3. 3. The Gothic in the United States● In the 19th century,often takes the form of short stories or poems, though novels are also written in this genre. ● Edgar Allen Poe, Nathaniel Hawthorne, Herman Melville, and Henry James are notable 19th-century practitioners.● Two notable trends in the 20th century: ● Southern Gothic ● More generalized horror fiction – Many subgenres
  4. 4. (Selected) perspectives on horrorTragedy is “an imitation of a noble andcomplete action, having the proper magnitude;it employs language that has been artisticallyenhanced […] it is presented in dramatic, notnarrative form, and achieves, through therepresentation of pitiable and fearful incidents,the catharsis of such pitiable and fearfulincidents.”“tragedy is not an imitation of men, per se, butof human action and life and happiness andmisery.” – Aristotle, Poetics (ca. 330 BCE)
  5. 5. “[H]orror’s bite is explained as a suddentearing-away of the intellectual trust that standsbehind our actions. Specifically, it is a maliciousripping-away of this intellectual trust, exposingour vulnerabilities in relying on the world and onother people. […] horror puts forward scenariosthat through their vivid depiction threaten ourbackground cognitive reliance on others andthe world around us.” – Philip J. Nickel, “Horror and the Idea of Everyday Life” (2010)
  6. 6. "The world is increasingly unthinkable – a worldof planetary disasters, emerging pandemics,tectonic shifts, strange weather, oil-drenchedseascapes, and the furtive, always-loomingthreat of extinction. In spite of our daily concerns,wants, and desires, it is increasingly difficult tocomprehend the world in which we live and ofwhich we are a part. To confront this idea is toconfront an absolute limit to our ability toadequately understand the world at all – an ideathat has been a central motif of the horror genrefor some time." – Eugene Thacker, Preface to In the Dust of This Planet (2011)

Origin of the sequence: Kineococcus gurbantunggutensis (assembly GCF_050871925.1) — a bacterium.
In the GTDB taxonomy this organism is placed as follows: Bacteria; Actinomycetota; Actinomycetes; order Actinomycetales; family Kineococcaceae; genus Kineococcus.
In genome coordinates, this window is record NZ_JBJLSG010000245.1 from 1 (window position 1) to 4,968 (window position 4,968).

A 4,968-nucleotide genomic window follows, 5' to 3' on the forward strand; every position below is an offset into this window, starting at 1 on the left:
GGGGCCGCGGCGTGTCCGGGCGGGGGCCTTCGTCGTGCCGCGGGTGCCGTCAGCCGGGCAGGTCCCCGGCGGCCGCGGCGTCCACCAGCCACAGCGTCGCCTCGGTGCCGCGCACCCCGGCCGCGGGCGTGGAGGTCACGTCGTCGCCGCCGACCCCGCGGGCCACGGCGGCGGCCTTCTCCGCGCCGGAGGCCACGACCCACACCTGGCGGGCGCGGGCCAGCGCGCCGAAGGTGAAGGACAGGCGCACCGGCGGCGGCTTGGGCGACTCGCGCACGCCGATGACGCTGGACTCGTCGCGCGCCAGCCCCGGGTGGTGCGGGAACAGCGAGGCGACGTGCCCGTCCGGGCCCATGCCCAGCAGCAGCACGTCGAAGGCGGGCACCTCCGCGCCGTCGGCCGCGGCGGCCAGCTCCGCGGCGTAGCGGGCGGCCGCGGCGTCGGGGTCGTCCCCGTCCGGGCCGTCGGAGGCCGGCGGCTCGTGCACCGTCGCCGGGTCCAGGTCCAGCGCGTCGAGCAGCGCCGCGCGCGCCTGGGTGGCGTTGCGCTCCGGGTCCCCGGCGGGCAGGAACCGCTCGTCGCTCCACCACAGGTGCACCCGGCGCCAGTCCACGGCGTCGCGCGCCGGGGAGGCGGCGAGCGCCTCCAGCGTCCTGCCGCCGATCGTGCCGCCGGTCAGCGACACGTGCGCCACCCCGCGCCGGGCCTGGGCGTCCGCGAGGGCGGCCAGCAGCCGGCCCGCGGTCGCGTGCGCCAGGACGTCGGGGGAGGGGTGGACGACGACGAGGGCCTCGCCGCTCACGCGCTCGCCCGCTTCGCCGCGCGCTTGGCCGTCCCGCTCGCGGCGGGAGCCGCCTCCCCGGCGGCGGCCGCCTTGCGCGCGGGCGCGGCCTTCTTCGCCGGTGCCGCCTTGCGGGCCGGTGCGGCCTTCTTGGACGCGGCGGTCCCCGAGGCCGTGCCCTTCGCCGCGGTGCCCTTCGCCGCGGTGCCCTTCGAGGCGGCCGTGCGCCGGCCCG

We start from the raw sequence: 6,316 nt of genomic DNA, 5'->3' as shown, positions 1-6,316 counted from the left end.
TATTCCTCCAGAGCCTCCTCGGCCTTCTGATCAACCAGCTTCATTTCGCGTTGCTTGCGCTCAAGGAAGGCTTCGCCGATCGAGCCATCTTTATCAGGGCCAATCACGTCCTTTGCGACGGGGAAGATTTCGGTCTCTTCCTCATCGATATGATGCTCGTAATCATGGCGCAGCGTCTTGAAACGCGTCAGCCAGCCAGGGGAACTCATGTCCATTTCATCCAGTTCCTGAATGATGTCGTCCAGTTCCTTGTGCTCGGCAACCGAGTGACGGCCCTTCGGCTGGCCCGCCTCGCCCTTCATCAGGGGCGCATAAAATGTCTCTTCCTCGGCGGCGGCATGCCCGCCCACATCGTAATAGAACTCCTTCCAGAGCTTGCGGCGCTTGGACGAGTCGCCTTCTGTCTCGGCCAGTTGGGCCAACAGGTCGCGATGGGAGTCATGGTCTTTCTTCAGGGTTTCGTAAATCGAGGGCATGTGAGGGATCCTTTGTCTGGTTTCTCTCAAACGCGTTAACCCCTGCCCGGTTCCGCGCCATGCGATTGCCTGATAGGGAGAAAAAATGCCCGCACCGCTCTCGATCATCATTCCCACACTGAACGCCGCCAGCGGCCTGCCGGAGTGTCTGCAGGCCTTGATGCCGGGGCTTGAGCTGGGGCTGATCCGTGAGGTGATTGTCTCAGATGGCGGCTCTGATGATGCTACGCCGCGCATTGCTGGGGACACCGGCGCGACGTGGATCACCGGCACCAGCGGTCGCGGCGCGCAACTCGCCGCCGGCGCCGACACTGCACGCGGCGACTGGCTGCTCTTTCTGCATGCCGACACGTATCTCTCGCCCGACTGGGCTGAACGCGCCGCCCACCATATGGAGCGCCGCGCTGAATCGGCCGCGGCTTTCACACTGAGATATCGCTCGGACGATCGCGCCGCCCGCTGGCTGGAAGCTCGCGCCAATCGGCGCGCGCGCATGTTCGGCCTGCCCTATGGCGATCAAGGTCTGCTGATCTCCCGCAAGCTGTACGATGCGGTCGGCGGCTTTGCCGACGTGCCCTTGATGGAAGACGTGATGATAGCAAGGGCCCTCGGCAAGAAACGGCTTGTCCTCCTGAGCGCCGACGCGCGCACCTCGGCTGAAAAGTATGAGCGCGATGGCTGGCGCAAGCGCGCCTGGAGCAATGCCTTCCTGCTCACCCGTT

7. 7. “Horror, in this way, shows us our inherentskepticism about absolute progress. […]Dracula, The Call of Cthulu, or The Island of Dr.Moreau present a dark-regressive shadowimage of the bright and progressive veneer ofeighteenth- and nineteenth-century optimism.The origins of modern horror provide a vividpresentation of the inherent moral weaknessesand often-present darkness in the humanimagination.” – Philip Tallon, “Through a Mirror, Darkly” (2010)
  8. 8. “Horror arises not because Dracula destroysbodies, but because he appropriates andtransforms them. Having yielded to his assault,one literally ‘goes native’ by becoming avampire oneself. [Dracula’s victims] receive anew racial identity, one that marks them asliterally ‘Other.’ Miscegenation leads, not to themixing of races, but to the biological andpolitical annihilation of the weaker race by thestronger.” – Stephen Arata, “The Occidental Tourist” (1990)
  9. 9. p“Nighthawks has more to do with the possibility of predators in the night than with loneliness.” — Edward Hopper, qtd. in. Gail Levin, Edward Hopper: An Intimate Biography (1995)
  10. 10. Stephen King (1947-)atio ● Best known for his horror, fantasy, and sci-fi novels. ● ’Salem’s Lot (1975) was his second published novel. ● Many novels are set in southern Maine. ● Bram Stoker Award, National Book Foundation Award, etc. etc. etc.
  11. 11. The town of Jerusalem’s Lot“Demographically, the census of 1970 showeda pattern familiar both to rural sociologists andto the long-time resident of any small Mainetown: a lot of old folks, quite a few poor folks,and a lot of young folks who leave the area withtheir diplomas under their arms, never to returnagain.” (9; prologue, sec. 3)“small towns have long memories and passtheir horrors down ceremonially fromgeneration to generation.” (51; ch. 2, sec. 6)